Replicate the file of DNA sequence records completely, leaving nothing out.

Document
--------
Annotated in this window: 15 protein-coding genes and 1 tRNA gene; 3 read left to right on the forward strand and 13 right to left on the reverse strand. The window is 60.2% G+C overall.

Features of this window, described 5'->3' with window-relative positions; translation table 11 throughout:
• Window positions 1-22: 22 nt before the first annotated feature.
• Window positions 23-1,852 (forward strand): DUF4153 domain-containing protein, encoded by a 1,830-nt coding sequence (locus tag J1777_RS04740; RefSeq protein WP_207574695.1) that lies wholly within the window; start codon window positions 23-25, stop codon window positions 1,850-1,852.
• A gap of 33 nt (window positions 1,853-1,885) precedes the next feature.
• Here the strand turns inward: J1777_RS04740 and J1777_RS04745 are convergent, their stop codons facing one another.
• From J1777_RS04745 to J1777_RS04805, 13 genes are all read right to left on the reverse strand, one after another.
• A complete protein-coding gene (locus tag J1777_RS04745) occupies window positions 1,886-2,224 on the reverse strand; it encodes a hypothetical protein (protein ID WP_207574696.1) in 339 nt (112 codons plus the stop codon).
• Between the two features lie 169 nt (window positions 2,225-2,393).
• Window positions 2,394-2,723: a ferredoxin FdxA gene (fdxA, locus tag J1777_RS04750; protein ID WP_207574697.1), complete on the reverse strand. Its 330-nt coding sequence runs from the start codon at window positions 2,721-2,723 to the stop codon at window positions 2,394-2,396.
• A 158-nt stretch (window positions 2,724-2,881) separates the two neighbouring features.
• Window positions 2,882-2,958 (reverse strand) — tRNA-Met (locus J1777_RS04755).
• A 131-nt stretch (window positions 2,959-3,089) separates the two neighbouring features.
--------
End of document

Annotated in this window: 15 protein-coding genes and 1 tRNA gene; 3 read left to right on the forward strand and 13 right to left on the reverse strand. The window is 60.2% G+C overall.

Features of this window, described 5'->3' with window-relative positions; translation table 11 throughout:
• Window positions 1-22: 22 nt before the first annotated feature.
• Window positions 23-1,852 (forward strand): DUF4153 domain-containing protein, encoded by a 1,830-nt coding sequence (locus tag J1777_RS04740; RefSeq protein WP_207574695.1) that lies wholly within the window; start codon window positions 23-25, stop codon window positions 1,850-1,852.
• A gap of 33 nt (window positions 1,853-1,885) precedes the next feature.
• Here the strand turns inward: J1777_RS04740 and J1777_RS04745 are convergent, their stop codons facing one another.
• From J1777_RS04745 to J1777_RS04805, 13 genes are all read right to left on the reverse strand, one after another.
• A complete protein-coding gene (locus tag J1777_RS04745) occupies window positions 1,886-2,224 on the reverse strand; it encodes a hypothetical protein (protein ID WP_207574696.1) in 339 nt (112 codons plus the stop codon).
• Between the two features lie 169 nt (window positions 2,225-2,393).
• Window positions 2,394-2,723: a ferredoxin FdxA gene (fdxA, locus tag J1777_RS04750; protein ID WP_207574697.1), complete on the reverse strand. Its 330-nt coding sequence runs from the start codon at window positions 2,721-2,723 to the stop codon at window positions 2,394-2,396.
• A 158-nt stretch (window positions 2,724-2,881) separates the two neighbouring features.
• Window positions 2,882-2,958 (reverse strand) — tRNA-Met (locus J1777_RS04755).
• A 131-nt stretch (window positions 2,959-3,089) separates the two neighbouring features.